Labor doesn’t always play out the way you think it will. Sometimes, it turns out much better.
It was the best of times. It was the worst of times. It was the delivery room.
Approaching my first delivery, I tried to maintain as much control as possible. I scheduled an elective induction two weeks before my due date, toured the hospital where I would be delivering and carefully packed my hospital bag. On the appointed day, I woke up early to make up my face and straighten my hair, so I would be looking my baby-day best. At the hospital, I hooked up to Pitocin and later made use of an epidural. These interventions performed as they were intended to. Labor kicked off and quickly progressed under the influence of Pitocin.
As I reached the transition phase and started to feel truly awful, we called in the anesthesiologist. A successful epidural hushed the contractions, and I could relax until go time. About four hours after my labor began, I was told to push. However, with the epidural masking the downward pressure in my pelvis and an acute fear of public pooping holding me back, I was a wimpy novice pusher. It took two hours of halfhearted, ineffectual pushing before my mom (a five-time veteran) calmly looked me in the eye and said, “You have got to push harder, or you’ll need a C-section.” In my exhaustion, I was able to pull it together and push my baby girl out into the world. I was a tired, shaky, overwhelmed first-time mom, but my Charlotte was big and healthy.
In the hours that followed, I learned that despite my copious planning, or perhaps because of it (I had forced labor rather than waiting for it to come), I had torn badly and would need some heavy pain meds to get through the first week. It was agonizing to walk and sit. I survived the early weeks by sitting on a doughnut pillow everywhere I went, utilizing hemorrhoid pads and taking frequent sitz baths. Small complaints, sure, but not part of my ideal delivery fantasy.
Fast-forward three years, and I was planning my second delivery much the same as the first. I would go with what I knew—a scheduled induction and an epidural, recovery come what may. This time, however, my delivery would not go as expected.
A few days before my induction date (a date I saw as carved in stone—I’d practically printed my birth announcements already), I went in for a prenatal massage. The masseuse, a big strong guy, did a great job relaxing the tension and loosening my hips. It didn’t occur to me that a massage could lead me into labor, but that’s just what happened. I dismissed the light cramping and discomfort that followed me throughout the day, but that evening after dinner, I was suddenly hit with hard contractions. I attempted to time them but soon found that the end of one contraction nearly connected to the start of the next. With my husband out of town, I called on my mom and grandma to drive me to the hospital. Before we’d even left the driveway, my water had broken, and I was throwing up (typical for me during transition). As my mom drove as fast as she dared, I crouched in the back of her minivan, trying not to push and praying my baby would stay put until I reached the more sanitary environment of the hospital.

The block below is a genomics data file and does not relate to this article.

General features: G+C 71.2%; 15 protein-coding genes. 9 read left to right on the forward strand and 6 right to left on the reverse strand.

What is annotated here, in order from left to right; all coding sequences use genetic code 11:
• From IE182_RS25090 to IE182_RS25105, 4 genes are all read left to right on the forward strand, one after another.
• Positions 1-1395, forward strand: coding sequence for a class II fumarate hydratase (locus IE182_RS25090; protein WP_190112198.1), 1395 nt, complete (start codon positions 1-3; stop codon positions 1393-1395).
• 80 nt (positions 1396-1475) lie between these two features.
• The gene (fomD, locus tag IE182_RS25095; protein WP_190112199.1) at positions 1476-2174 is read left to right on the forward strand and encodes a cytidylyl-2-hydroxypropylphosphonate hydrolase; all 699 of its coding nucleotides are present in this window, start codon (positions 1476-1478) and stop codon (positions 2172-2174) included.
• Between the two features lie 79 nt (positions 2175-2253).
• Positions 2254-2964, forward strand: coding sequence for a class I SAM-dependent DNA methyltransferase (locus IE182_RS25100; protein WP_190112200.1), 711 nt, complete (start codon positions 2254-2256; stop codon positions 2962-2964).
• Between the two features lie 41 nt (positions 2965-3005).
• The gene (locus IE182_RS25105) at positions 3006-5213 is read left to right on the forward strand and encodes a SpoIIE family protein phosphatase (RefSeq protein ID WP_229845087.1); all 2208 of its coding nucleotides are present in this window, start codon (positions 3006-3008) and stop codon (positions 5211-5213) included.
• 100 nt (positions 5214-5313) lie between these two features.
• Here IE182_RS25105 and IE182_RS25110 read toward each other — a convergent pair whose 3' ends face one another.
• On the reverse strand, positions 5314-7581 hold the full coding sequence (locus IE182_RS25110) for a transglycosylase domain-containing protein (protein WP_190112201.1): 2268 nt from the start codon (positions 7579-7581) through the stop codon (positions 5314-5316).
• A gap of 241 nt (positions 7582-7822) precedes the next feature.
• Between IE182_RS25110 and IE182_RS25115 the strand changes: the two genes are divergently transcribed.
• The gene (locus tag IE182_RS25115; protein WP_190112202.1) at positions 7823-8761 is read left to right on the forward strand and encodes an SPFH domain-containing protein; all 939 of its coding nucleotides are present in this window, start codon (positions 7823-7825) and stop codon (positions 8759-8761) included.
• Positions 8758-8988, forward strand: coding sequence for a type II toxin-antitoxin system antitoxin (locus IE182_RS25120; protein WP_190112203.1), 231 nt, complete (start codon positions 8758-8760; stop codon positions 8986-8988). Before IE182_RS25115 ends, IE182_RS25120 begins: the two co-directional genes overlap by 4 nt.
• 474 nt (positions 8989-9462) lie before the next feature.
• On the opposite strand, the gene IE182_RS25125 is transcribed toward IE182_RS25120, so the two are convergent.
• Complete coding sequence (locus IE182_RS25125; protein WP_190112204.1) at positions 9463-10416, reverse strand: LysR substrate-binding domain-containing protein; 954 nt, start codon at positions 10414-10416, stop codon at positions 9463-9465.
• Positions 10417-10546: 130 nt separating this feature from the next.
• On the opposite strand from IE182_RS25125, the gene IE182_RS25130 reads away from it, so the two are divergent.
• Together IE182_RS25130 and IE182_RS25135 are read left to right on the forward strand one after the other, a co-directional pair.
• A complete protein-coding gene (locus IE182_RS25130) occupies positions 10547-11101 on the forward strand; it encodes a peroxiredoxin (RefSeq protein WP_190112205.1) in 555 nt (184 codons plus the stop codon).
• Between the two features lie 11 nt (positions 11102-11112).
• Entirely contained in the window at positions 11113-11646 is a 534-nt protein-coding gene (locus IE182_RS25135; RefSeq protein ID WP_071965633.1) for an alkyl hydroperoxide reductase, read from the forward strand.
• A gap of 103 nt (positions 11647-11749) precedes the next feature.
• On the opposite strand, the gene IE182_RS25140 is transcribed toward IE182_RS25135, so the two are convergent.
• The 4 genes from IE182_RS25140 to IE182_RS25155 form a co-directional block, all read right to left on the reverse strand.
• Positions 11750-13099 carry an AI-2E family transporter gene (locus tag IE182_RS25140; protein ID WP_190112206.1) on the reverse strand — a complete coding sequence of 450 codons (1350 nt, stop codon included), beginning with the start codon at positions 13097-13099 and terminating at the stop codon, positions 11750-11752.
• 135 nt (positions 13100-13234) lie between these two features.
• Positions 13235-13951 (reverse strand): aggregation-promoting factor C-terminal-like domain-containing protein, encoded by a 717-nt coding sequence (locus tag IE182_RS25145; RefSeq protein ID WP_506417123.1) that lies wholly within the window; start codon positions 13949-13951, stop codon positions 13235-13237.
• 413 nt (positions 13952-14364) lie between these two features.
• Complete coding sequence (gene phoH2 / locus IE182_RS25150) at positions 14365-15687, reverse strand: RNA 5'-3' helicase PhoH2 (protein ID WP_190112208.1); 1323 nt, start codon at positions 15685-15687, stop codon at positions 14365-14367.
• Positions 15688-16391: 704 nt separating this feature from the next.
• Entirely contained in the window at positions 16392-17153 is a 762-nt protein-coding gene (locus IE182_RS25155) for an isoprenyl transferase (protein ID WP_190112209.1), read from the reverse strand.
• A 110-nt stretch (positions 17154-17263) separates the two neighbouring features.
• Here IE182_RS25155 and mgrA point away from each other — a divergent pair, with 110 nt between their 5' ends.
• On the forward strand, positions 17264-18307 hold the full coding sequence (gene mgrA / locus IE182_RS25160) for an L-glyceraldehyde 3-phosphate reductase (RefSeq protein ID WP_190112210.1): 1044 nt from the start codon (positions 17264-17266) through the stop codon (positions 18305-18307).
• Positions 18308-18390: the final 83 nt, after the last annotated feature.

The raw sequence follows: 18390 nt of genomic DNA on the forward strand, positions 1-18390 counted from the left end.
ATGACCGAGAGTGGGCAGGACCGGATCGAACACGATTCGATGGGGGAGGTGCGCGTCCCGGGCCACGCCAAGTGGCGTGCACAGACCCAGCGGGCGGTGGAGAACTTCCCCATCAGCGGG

We pulled up to the labor and delivery unit, and I was quickly wheeled in, only to sit moaning at the front desk while orderlies prepared a room for me. By the time I made it to a room and into a bed, the baby was ready to bust out. My doctor had not yet arrived, but an on-duty midwife manned the situation. She gently but firmly let me know that it was too late for an epidural, but the pain was almost over. She had me push, the only natural response to my body’s powerful insistence. I followed the urge, bore down, pushed twice, and voila!, baby boy Finn was born. The midwife congratulated me on a fantastic delivery. While I did require a couple stitches, I was out of bed and walking soon after. Although it was late at night, my energy was through the roof—delivering naturally was such a high! My husband arrived, and we talked for hours as I relived the exciting, unreal experience.
My recovery from birth number two was much quicker and less painful and called for less medication. I loved experiencing natural childbirth—although I never would have chosen it. The downside of such a quick delivery (about 20 minutes from my check-in time to the time of birth) was that my baby wound up in the NICU with fluid in his lungs. Fortunately, he was fine by the next day and all was well with the both of us.
My two very different birth stories have taught me that delivery doesn’t always go just as planned. (In fact, some might argue that it doesn’t ever go just as planned!) But sometimes, the surprise twists can turn out for the best. It was sad to have my husband miss our son’s birth, but it was so cool to experience it with my mom and grandma by my side. I faced some powerful pain when I was forced to do without an epidural, but I proved to myself just how strong I was and came away richer in experience and with a fun story to tell. Because I had to relinquish control over my delivery, I gained greater respect for my body’s innate capabilities.